All of these things or none of these things may cause pregnancy nausea. We don’t really know. One theory I do find interesting is that pregnancy nausea is a built in survival instinct that keeps us from ingesting food or other substances that could prove toxic to our rapidly growing babies, especially during the first trimester when the infant is more sensitive to harmful materials.
When Should I Be Concerned?
For women who do experience vomiting, episodes once to three times a day are considered normal. If you are experiencing vomiting beyond three times a day, it would be wise to contact your care provider. Similarly, you should contact your doctor or midwife if you experience the following signs:
- Your morning sickness seems to worsen even when using nausea preventives.
- You are still experiencing nausea after the 5 month mark.
- You lose more than 5% of your pre-pregnancy body weight.
- You cannot keep food or drink down and are vomiting more than thrice a day.
- Your vomit is tinged with blood or looks like coffee grounds.
What Can I Do To Stop Pregnancy Nausea?
There are a variety of ways you can cure nausea in early pregnancy and interestingly enough, a lot of them have to do with nourishing your body at specific times with specific foods. The following are some tips to keep the nausea and morning sickness at bay:
- Keep a glass of water and a small amount of bland food on your bedside table, like crackers or dry cereal. Hunger can trigger nausea, so eating whenever you wake up during the night to pee or first thing in the morning before getting out of bed can keep the queasiness at bay.
- Stock your purse with nuts, crackers and cheese sticks for the same reasons. We have busy lives and can forget to eat when we are out and about. Usually, a tiny amount of one of these bland, protein rich foods can ease our spurts of nausea.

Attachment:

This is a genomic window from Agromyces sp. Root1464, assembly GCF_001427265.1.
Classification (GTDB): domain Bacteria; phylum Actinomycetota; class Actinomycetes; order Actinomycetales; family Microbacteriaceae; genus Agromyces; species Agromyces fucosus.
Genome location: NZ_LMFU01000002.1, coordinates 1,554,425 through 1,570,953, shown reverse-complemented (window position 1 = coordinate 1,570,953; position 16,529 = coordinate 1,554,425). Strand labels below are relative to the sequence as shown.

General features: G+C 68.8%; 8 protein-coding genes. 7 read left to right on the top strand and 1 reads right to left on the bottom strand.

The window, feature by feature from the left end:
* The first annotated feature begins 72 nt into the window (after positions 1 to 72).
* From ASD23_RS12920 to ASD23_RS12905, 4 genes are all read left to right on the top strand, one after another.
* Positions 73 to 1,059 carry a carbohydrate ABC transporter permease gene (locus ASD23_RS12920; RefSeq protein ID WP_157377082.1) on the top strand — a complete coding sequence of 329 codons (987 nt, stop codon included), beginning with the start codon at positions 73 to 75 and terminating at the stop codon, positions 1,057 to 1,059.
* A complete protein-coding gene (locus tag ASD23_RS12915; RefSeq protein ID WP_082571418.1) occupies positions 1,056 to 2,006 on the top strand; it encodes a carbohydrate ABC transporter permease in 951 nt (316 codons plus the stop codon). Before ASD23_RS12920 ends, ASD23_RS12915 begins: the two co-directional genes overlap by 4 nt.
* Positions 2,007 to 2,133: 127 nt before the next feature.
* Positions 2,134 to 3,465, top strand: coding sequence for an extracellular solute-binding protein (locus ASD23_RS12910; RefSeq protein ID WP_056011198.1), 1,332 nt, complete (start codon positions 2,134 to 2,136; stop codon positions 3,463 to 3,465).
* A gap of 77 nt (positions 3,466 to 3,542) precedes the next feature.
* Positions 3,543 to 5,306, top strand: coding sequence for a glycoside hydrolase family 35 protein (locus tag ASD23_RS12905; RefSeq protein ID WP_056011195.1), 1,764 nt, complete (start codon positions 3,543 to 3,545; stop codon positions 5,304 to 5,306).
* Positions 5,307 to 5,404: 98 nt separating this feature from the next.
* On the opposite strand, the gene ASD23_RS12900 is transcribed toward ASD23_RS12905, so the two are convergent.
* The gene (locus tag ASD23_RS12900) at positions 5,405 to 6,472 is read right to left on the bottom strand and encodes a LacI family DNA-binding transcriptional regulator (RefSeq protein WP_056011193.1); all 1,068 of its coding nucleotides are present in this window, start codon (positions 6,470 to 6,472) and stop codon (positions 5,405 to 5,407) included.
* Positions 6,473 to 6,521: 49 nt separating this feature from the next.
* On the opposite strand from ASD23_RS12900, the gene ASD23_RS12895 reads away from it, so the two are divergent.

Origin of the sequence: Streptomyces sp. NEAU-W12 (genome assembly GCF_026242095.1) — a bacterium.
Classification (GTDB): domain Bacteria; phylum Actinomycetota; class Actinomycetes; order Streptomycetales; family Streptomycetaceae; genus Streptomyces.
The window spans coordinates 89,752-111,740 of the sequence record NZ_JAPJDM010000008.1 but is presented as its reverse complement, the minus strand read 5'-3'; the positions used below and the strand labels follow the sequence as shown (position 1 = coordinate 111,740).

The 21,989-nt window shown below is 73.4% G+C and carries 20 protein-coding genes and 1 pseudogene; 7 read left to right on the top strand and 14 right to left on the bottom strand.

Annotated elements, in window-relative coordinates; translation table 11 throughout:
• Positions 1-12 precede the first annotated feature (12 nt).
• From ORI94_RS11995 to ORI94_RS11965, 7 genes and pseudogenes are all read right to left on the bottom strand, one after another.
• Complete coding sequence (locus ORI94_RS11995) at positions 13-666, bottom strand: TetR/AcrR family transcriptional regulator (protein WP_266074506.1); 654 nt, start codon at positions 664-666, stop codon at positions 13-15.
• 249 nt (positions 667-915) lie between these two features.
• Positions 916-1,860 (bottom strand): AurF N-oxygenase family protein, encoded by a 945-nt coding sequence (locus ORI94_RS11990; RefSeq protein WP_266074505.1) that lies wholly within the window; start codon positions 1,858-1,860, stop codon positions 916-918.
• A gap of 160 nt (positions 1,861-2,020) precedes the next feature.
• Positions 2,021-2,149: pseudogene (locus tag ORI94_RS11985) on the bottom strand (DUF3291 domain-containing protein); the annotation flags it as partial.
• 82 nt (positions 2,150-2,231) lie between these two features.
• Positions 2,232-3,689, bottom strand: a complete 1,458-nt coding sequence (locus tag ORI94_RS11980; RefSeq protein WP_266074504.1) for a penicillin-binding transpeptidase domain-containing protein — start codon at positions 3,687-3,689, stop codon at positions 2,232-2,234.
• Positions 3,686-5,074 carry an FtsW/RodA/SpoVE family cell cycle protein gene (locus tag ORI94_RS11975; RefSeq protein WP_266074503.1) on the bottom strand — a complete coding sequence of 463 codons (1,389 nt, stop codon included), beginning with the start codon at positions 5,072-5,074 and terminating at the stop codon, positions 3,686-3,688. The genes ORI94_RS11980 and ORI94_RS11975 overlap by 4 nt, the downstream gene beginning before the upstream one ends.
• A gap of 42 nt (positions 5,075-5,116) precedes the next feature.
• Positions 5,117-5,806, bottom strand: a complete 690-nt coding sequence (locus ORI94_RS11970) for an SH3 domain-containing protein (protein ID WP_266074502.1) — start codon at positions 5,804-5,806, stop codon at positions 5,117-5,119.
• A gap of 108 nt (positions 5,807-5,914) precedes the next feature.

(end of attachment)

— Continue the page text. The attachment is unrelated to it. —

- Graze, don’t gorge! Eating smaller, more frequent meals can keep your blood sugar level, keep your stomach full enough that stomach acid won’t irritate the lining (a nausea culprit), and are more readily digestible.
- Gentle exercise, such as prenatal yoga or relaxed walking can help your food digest more easily, preventing nausea.
- Try top natural nausea squelches like ginger and peppermint. You can drink ginger ale (the natural kind with real ginger works great), make fresh ginger tea, chew ginger gum, suck ginger candies, or nibble ginger cookies. Peppermint tea, peppermint candies or gums and even a few drops of peppermint oil on the wrist to sniff can also be a great nausea stopper.
- Acupressure bands used for sea sickness can also help prevent nausea, especially if you are busy and on the move.
- Take your prenatal vitamins at night. If you suspect they are contributing to your episodes of queasiness, take them when you will be sleeping, when it is less likely to bother you.
- If you require a fast remedy to both heartburn and morning sickness, try taking supplements like PregEase which contains Vitamin B6 and ginger to reduce nausea as well as calcium carbonate, brown seaweed, and deglycyrrhizinated licorice root to help soothe heartburn.
- If you find yourself one of the few women experiencing extreme nausea (hyperemesis gravidarum) your doctor may also be able to prescribe a medication to help the symptoms abate.
Nausea can complicate the first few months of pregnancy, especially for those of us who have busy, hectic lives. However, following some of these tips, making sure you have rest, proper nourishment rich in protein and bland carbohydrates, and reminding yourself that you are not alone, your baby is well, and that you will soon have relief, should help you sail through to a less queasy part of your pregnancy.